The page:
Stories of children incurring large bills to the horror of their unsuspecting parents are no longer a media staple. Focus from regulators has proved to be more persistent.
Earlier this year, the European Commission announced that it was undertaking a joint action across the EU on in-app purchases and published a “Common Position Paper” setting out the parameters for discussion. These centred on misleading advertising of games as “free”, advertising to children and consent for payment. The paper was characterised by some as an all out attack on the freemium-pricing model.
Platforms, namely Google and Apple, European consumer bodies and games associations all entered into dialogue. The ISGA took the lead in representing the social games sector.
In July, the EC announced a conclusion. Google was praised for adopting a series of new policy measures and Apple bore the brunt of criticism for not doing so. Whilst reassuring industry that in-app purchases are a “legitimate business model,” Vice President Neelie Kroes says more needs to be done to protect consumers, above all children.
New measures agreed to by Google include no longer advertising games as “free” when they include in-app purchases and requiring by default payment verification before each purchase.
In the same month, the UK advertising regulator, the Advertising Standards Association ruled that EA had misled customers in describing its game, Dungeon Keeper as “free.” The gist of the ruling was that the game was almost impossible to get any value out of without making purchases. In a subsequent interview EA mobile head, Frank Gibeau, apparently conceded that Dungeon Keeper had pushed the boundary a bit too far.
The ASA since published guidance on advertising apps and games as “free.” To paraphrase, the intention is not to ban the “free-to-play” label outright. However, if in-app purchases are unavoidable and non-paying users cannot have a meaningful game-play experience then developers need to be cautious.
Outside of Europe, the FTC continues to take on the major tech companies with what looks set to be a court-fought action against Amazon. The allegation is that Amazon took a reluctant and inconsistent approach to the adoption of passwords prompts for purchases. The result, the FTC says, has been millions of dollars of unauthorised transactions made in children’s games.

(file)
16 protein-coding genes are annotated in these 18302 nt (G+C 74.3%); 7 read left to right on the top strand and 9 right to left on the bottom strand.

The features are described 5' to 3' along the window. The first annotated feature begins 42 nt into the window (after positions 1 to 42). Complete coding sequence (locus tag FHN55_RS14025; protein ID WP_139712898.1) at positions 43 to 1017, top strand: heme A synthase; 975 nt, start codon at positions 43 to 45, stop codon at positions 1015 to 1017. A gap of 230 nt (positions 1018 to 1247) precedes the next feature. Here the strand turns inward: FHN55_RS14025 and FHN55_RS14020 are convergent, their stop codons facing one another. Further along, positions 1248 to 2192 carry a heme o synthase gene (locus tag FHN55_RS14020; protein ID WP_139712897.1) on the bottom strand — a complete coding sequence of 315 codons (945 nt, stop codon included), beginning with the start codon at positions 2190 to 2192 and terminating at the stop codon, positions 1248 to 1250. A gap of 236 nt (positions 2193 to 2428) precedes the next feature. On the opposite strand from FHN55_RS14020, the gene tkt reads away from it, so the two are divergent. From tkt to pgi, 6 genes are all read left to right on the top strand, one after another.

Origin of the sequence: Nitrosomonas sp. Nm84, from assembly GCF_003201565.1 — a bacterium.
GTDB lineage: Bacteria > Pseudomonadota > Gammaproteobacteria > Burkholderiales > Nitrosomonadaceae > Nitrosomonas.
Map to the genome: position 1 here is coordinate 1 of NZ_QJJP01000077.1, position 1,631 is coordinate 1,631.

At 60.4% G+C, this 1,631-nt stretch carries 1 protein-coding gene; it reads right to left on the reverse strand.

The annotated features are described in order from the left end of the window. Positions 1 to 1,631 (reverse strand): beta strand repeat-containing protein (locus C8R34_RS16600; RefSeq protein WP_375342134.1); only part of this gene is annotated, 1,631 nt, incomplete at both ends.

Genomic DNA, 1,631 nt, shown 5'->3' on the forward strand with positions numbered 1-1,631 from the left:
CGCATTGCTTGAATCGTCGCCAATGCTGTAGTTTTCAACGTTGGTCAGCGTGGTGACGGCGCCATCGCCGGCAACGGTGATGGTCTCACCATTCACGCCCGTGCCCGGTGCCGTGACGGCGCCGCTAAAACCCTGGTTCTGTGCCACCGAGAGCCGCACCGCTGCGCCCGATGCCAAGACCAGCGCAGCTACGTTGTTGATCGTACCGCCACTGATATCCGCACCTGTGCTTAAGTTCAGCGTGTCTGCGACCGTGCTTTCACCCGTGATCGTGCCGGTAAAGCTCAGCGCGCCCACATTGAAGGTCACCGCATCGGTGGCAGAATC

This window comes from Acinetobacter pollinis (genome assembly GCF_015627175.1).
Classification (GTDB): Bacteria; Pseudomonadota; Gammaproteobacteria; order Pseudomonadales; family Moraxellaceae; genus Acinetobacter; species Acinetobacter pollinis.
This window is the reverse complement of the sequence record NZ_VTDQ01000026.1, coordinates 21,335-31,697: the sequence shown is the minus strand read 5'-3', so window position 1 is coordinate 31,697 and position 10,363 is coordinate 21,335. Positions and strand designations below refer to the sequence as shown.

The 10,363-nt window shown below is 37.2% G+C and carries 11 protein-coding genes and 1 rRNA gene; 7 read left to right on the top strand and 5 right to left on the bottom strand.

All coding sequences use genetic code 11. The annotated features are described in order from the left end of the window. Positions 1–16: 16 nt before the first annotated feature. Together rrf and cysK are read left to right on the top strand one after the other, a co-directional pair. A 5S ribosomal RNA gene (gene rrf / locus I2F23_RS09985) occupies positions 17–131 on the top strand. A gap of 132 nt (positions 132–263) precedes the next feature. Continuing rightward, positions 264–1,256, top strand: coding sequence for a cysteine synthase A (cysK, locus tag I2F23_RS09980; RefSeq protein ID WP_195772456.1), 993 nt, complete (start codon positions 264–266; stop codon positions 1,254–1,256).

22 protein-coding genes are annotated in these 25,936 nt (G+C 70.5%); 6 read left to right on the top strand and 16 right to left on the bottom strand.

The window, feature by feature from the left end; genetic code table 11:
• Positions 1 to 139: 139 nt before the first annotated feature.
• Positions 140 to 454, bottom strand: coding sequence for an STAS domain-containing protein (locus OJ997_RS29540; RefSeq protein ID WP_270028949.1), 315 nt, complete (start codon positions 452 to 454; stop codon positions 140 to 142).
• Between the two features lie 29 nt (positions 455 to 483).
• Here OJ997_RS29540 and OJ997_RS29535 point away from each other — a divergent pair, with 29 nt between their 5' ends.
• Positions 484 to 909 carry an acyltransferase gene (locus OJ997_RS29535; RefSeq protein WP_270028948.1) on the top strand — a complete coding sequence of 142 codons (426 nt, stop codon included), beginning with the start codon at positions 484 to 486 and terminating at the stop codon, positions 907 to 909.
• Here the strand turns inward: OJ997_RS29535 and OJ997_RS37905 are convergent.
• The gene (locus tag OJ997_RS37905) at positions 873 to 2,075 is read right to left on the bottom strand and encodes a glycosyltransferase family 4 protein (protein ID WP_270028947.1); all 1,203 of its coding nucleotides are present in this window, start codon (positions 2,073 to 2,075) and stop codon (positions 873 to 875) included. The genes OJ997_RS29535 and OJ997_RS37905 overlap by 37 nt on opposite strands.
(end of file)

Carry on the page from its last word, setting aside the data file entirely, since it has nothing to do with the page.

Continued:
Amazon and Apple have hit back at criticism. Apple has highlighted its pioneering of parental controls, clear signposting of in-app purchases and development of a Kids section on the iOS App Store.
Amazon’s chief counsel, Andrew DeVore, echoes similar points and says the company has been constantly improving customer service in a fast changing space. Rather than pursuing litigation, he argues, government should be doing more to get behind industry led efforts like Kindle Free Time – a package enabling parents to comprehensively control the media their children engage with.
The balance between consumer preference and protection continues to lie at the heart of the debate. Delivering the keynote address at think tank TechFreedom, FTC Commissioner Joshua D. Wright re-iterated his cost-benefit case for dissent from the FTC’s complaint against Apple. Design changes may make some consumers better off by preventing unauthorised purchases, but it will inconvenience far greater numbers that benefit from ease of use on the Apple platform. Denying a seamless user experience can cause an instant loss of demand across highly integrated platforms.
For Wright, the Commission has impinged upon a legitimate “private firm’s decision” with potentially adverse consequences for tech markets which drive growth and welfare gains for consumers. In short, government intervention has done more harm than good.
Classic market liberalism may appeal less to European audiences. Wright does not dispute that there are a minority of consumers that have been caused harm. Some would argue efforts should be aimed precisely at protecting such vulnerable groups.
Interventionist or not, it does not seem controversial to suggest that we should expect some parental responsibility. In-app purchase controls have been improved substantially by platforms in the past year. They are there to be used. Widespread coverage must surely mean that most parents are conscious of the issue.
In the end, it is vital that a fair balance is achieved between functionality and protection. Failure to achieve either translates into hard done by consumers.
This article was featured in Social Casino Intelligence and can be found here.
Photo Credit: The Next Web